# Equilibrium constant always valid?

1. Nov 1, 2004

### arwelbath

DG = -RTln(K) always valid?

Hi,
For a reaction at equilibrium, A<==>B, then the free energy can be defined as
DG = -RTln(K), where K = /[A].

This is fine for an isolated equilibrium. But suppose that the system is not isolated so that A<==>B--->C for example, or if is part some even more complicated kinetic scheme. Does the relationship for DG still hold?
Ta.

Last edited: Nov 1, 2004
2. Nov 1, 2004

### mathlete

Yes, K is the same always - unless temperature changes. What you have is an application of Le Chatelier's Principle, whereby the concentration of B will shift so and [A] may be different but yield the same K.

3. Nov 1, 2004

### arwelbath

Thanks, but didn't frame my question quite right. What I mean is that is the relationship (DG = -RTln(K)) always true even if it isn't an isolated equilibrium? Is it okay for closed and open systems too?

4. Nov 1, 2004

### Bystander

irreversible as written, therefore, NO.

The expression is a valid description of the relationship between the initial and final states of a reversible process (or reaction) --- open, closed, riding a float in Mardi Gras, running for public office, running from the law --- in other words "ALWAYS" --- tack on an irreversible "sink" for the "final" state (C in your example), and the process is no longer reversible, the expression no longer includes the final "final" state.

Initial, final, and reversible.

Last edited: Nov 1, 2004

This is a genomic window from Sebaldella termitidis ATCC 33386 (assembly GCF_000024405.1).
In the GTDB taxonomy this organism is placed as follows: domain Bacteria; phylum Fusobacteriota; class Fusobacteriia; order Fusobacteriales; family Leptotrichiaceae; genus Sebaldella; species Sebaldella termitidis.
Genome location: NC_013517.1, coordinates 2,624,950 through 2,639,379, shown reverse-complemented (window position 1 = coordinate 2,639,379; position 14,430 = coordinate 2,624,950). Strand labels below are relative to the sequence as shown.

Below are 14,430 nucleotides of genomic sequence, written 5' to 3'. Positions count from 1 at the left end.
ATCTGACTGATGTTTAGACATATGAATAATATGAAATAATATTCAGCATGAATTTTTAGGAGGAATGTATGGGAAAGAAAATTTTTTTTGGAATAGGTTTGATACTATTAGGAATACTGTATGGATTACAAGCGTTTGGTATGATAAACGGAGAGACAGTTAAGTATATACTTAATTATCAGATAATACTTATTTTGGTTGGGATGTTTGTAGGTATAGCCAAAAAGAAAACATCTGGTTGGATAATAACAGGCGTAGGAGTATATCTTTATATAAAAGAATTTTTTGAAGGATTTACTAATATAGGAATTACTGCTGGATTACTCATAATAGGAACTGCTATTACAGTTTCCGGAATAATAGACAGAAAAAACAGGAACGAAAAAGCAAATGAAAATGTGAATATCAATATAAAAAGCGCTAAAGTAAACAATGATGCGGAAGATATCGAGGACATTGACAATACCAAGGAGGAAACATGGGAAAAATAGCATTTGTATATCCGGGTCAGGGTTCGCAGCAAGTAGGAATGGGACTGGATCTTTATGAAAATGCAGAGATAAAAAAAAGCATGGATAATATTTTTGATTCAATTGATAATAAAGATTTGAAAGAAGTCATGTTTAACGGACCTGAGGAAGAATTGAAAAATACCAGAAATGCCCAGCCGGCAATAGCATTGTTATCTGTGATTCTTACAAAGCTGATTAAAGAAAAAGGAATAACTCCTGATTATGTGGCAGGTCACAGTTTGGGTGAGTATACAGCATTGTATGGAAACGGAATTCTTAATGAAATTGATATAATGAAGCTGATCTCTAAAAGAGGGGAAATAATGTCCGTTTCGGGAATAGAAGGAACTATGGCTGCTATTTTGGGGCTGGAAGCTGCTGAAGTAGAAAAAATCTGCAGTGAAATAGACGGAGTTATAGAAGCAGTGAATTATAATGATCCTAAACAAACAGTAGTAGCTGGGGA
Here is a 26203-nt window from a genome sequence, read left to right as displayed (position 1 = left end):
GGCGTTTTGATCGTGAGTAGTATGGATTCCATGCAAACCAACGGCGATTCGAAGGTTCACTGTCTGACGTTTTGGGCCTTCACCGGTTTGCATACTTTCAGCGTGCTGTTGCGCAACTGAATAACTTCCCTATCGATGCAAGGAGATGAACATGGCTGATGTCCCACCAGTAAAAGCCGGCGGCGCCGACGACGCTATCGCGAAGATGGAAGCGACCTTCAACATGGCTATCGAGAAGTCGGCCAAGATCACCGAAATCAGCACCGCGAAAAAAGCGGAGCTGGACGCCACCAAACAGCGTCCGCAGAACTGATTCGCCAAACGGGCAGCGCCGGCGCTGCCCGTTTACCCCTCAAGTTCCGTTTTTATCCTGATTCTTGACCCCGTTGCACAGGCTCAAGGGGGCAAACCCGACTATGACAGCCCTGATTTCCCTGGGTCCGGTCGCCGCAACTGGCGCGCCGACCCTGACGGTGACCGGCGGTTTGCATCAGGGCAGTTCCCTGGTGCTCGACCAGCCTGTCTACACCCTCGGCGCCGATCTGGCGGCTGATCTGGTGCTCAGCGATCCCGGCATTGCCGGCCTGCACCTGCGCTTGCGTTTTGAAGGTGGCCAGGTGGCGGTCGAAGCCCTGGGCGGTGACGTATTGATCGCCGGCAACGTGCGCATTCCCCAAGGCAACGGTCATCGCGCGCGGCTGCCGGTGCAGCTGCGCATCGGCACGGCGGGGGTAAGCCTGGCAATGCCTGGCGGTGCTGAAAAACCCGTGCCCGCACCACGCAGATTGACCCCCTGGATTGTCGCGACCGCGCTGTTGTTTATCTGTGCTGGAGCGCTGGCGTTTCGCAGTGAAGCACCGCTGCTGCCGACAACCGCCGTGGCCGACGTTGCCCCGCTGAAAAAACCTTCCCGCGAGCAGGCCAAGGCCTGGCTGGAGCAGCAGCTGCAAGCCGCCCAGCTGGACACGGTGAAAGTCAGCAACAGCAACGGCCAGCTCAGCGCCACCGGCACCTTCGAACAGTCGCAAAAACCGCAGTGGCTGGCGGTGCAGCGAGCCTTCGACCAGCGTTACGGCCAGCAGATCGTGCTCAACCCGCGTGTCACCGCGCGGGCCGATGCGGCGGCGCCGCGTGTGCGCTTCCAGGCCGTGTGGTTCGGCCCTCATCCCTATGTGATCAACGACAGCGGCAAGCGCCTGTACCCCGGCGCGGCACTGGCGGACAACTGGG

5. Nov 2, 2004

### arwelbath

Thanks Bystander.
The reason I ask is that this very often seems to be done. I could ref a number of DSC papers (for example) where people study coupled reversible and irreversible processes, and interpret the thermodynamics of the reversible process using that expression for the free energy in terms of K.

For example, the A<==>B---->C mechanism is ususaly called the Lumry-Eyring mechanism. The prcedure seems to be that as long as A<==>B is kinetically fast compared to B--->C, then they assume that the AB transition is approximately at equilibrium and can be analysed using classical reversible thermodynamics. Exactly where this approximation breaks down in terms of the relative reaction velocities seems to be not discussed however.

So my next question would be where to begin in terms of properly analysing thermodynamics of a coupled reversible / irreversible system like this? I can do the kinetics and get Arrhenius type activation energies for each process. But, the really interesting info would be DeltaG A-B and DeltaG B-C. Which brings me back to a question I've posted on here before. Is DeltaG defined for the irreversible process, and if so, how would it be calculated?

6. Nov 2, 2004

### Bystander

Irreversible process? del G? Yes. del G nought (the std. state that shows up in del G nought = -RTlnK)? Not in a way that can be determined from equilibrium measurements of reactant and product activities --- "irreversible" means that the system is never at equilibrium, del G is never zero, and del G nought can never be equated to RTlnK.